Category Archives: History

In Aigburth: Liverpool’s Magdalene Laundry?

“I hated being sent to collect me mum’s washing from the Kelton laundry. With a kid’s imagination it looked like Dracula’ s castle or maybe Colditz to my young eyes. You would knock on a huge door which was duly opened by a fearsome looking nun in full habit. Peering in as she went to fetch the wash, revealed a scene I thought was what hell must look like. A horrible smell of cleaning and lots of steam. Lines of women in pinafores and covered heads slaving away. A vacant expression of hopelessness on every face. I sensed evil even at my tender age.

The evil that was the Magdalene story”.
Phil Jones, October 2017

This comment turned up in my email early one Saturday in October 2017 about a blog post I’d written nearly four years earlier in December 2013. That post had been about a general walk around Aigburth in South Liverpool that had ended with me finding somewhere I’d almost forgotten from earlier in my life.

“Let me tell you a story, a true story, from half my lifetime ago.

It’s the mid 1980s and I’m delivering my beloved baby daughter to her nursery. It’s called Kelton and is just down the hill from a convent, called Kelton House. This morning I’ve noticed someone watching me as I drive past Kelton House. Someone who doesn’t look much like a nun. I ask one of the women who work in the nursery, an Irish woman as it happens ‘What is that place up there? I thought it was a convent.’ ‘Well it is’ she says ‘But it’s also a mother and baby home. It’s where the girls come to have their babies, off the Irish boats as often as not.’

So hurtful for them. Us bringing our much wanted and much celebrated babies to the nursery each morning, while they watch us from their hidden away lives.

I wasn’t sorry, then, when the nursery had to move to another place a few months later because the nuns, who owned the land, had decided to sell it off for housing.”

Continue reading

To get to here: Knoydart and the Hebrides

Knoydart_01

“But really, I thought, to even want to do this? To get to here….”

A guest post with reflections, by Sarah, on her wilderness walking last week.

“‘Walking’ is an understatement I feel. To get to places like this”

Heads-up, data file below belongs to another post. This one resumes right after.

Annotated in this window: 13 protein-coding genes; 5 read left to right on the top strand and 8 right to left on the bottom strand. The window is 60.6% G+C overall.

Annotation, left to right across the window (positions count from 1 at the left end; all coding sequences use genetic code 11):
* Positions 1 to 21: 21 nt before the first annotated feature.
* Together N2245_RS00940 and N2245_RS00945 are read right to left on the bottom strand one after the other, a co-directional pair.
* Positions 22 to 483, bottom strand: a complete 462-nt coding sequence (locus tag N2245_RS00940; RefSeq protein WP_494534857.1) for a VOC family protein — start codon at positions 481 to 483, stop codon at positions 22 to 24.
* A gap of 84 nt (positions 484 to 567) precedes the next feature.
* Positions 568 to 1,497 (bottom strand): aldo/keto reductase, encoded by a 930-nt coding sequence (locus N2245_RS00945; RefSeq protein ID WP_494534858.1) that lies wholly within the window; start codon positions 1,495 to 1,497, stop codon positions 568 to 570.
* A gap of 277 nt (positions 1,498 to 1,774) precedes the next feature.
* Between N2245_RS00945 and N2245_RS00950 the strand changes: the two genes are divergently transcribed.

*

Knoydart_02

Knoydart_03

As I sat on the shore of Loch Coruisk on the Isle of Skye, some 450 miles from home, having my lunch, I thought, ‘How long did it take to get to here?’ Loch Coruisk sits in heart of the Black Cuillin, it is surrounded by 22 peaks. It’s only accessible from the sea by boat, or on foot from two villages, both about eight miles away.

Today, the 15th of September 2017, it took nearly four hours from Doune on the Knoydart peninsula to get here. But including travel from home, more like two days. But really, I thought, to even want to do this? To get to here…. Continue reading

Streets Apart: A History of Social Housing

Early in May this year writer and journalist Lynsey Hanley, together with a producer from BBC Radio 4 came and interviewed me for a series of programmes they were planning about the history of social housing. I was glad to do this as Liverpool had a significant role in the early development of council housing.

Then a few weeks after our recording the Grenfell Tower Fire happened and in its still unfolding aftermath it seems more necessary than ever to look back at the history and development of social housing. Continue reading

Over the top: Walking to Leeds Section 12

The morning after our Leeds Liverpool Canal walk brings us to Barnoldswick we set off from there and begin our walk over the highest point of the canal and into Yorkshire.

Beginning by the former cotton mill that’s long been a Rolls Royce aero engine factory.

Sarah immediately encounters some canoeists.

And has an intense ‘on the water’ conversation. Kayaks are mentioned.

Continue reading

From Nelson to Barnoldswick: Walking to Leeds Section 11

All will be revealed later.

After a few dog days, sorry about that, I’m glad to get back to canal walking, returning to our Barnoldswick base that we’re using to cover the highest sections of the Leeds Liverpool Canal, through East Lancashire into West Yorkshire. Over this weekend it’s our intention to cross over the top of the Pennines and begin our descent into West Yorkshire and Leeds. Let’s go.

Getting the M1 bus back to Nelson where we left off a fortnight ago. The chimney the only thing left standing of this particular mill.

Through the pleasantly terraced streets of town.

Arriving back at ‘our’ canal.

Where Sarah helpfully points out today’s route.

Continue reading

Through Burnley to Nelson: Walking to Leeds Section 10

The morning after our canal walk into Burnley we’re back here again, on the bus from our base in Barnoldswick.

Burnley quiet on a Sunday morning.

Past the Mechanics Theatre.

Then round the corner and across a few roads… Continue reading

Arriving at Burnley: Walking to Leeds Section 9

Resuming our complete walk of the Leeds Liverpool Canal, by the end of this walk we’ll be very conscious that we are now walking through the heartland of the industrial history of the north of England. Burnley, as you’ll see from this post and the next one, is a fantastic place that is a privilege to walk through

These walks also mark the end of our doing each canal section as a separate day trip. We’re now too far from home for that, so have booked ourselves a long weekend away in Barnoldswick. A place so far into East Lancashire that it feels just like Yorkshire.

Barnoldswick, quietly lovely.

A friendly pub that we go to and a café that we don’t call their place ‘Barlick.’ so maybe all the locals do? We wouldn’t presume to know.

Naturally on our evening of arrival we stroll down to see that we think of as ‘our’ canal. It’s yours too of course.

We’re not expecting to reach Barnoldswick itself on this weekend’s visit, but definitely will next time we come to stay. Continue reading